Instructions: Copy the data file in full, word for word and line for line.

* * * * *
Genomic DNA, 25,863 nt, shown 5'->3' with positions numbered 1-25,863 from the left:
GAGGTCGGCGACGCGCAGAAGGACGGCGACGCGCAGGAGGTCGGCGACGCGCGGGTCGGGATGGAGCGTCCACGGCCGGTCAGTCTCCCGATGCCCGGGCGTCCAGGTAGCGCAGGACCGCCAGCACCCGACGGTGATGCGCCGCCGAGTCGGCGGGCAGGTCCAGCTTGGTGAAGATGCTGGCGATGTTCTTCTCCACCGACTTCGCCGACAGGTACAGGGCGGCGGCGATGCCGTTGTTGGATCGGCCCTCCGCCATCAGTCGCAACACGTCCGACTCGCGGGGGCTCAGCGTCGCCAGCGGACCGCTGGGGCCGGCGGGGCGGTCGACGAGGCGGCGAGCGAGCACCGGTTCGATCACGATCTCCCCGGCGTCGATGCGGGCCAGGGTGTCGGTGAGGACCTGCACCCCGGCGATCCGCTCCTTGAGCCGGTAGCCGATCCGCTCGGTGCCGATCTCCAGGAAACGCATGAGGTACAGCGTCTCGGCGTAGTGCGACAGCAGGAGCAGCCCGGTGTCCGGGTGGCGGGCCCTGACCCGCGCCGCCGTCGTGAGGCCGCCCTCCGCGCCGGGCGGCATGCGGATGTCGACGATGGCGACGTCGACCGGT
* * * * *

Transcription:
Genomic DNA, 25,863 nt, shown 5'->3' with positions numbered 1-25,863 from the left:
GAGGTCGGCGACGCGCAGAAGGACGGCGACGCGCAGGAGGTCGGCGACGCGCGGGTCGGGATGGAGCGTCCACGGCCGGTCAGTCTCCCGATGCCCGGGCGTCCAGGTAGCGCAGGACCGCCAGCACCCGACGGTGATGCGCCGCCGAGTCGGCGGGCAGGTCCAGCTTGGTGAAGATGCTGGCGATGTTCTTCTCCACCGACTTCGCCGACAGGTACAGGGCGGCGGCGATGCCGTTGTTGGATCGGCCCTCCGCCATCAGTCGCAACACGTCCGACTCGCGGGGGCTCAGCGTCGCCAGCGGACCGCTGGGGCCGGCGGGGCGGTCGACGAGGCGGCGAGCGAGCACCGGTTCGATCACGATCTCCCCGGCGTCGATGCGGGCCAGGGTGTCGGTGAGGACCTGCACCCCGGCGATCCGCTCCTTGAGCCGGTAGCCGATCCGCTCGGTGCCGATCTCCAGGAAACGCATGAGGTACAGCGTCTCGGCGTAGTGCGACAGCAGGAGCAGCCCGGTGTCCGGGTGGCGGGCCCTGACCCGCGCCGCCGTCGTGAGGCCGCCCTCCGCGCCGGGCGGCATGCGGATGTCGACGATGGCGACGTCGACCGGT